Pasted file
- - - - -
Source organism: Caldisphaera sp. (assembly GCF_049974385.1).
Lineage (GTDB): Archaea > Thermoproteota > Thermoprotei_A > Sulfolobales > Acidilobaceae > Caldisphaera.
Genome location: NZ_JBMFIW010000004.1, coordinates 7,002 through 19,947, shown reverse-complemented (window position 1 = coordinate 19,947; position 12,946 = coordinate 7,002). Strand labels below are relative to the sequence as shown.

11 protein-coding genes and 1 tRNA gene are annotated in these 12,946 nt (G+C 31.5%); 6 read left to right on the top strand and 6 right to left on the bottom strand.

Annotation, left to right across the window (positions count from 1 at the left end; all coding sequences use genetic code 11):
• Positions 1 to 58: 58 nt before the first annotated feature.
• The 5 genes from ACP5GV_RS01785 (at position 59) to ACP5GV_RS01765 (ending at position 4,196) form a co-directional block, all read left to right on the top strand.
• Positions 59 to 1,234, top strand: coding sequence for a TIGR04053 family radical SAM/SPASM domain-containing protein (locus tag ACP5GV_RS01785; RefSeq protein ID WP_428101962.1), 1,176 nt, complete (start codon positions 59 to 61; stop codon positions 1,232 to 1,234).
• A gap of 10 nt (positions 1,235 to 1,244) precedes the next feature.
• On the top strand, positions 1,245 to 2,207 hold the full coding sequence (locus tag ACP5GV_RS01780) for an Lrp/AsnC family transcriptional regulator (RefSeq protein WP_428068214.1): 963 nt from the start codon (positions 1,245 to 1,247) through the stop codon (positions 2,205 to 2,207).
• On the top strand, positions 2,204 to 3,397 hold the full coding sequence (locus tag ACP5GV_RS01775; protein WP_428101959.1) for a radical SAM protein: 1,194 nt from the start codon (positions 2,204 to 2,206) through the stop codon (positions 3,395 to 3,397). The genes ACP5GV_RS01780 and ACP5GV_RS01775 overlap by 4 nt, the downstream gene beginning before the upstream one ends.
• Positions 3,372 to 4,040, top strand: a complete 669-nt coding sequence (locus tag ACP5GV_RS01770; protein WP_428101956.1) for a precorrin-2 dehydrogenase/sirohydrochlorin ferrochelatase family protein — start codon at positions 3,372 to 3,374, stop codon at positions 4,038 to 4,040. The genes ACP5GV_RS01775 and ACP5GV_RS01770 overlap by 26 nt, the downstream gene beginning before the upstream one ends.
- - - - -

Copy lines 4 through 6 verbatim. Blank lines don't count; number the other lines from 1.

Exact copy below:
11 protein-coding genes and 1 tRNA gene are annotated in these 12,946 nt (G+C 31.5%); 6 read left to right on the top strand and 6 right to left on the bottom strand.

Annotation, left to right across the window (positions count from 1 at the left end; all coding sequences use genetic code 11):
• Positions 1 to 58: 58 nt before the first annotated feature.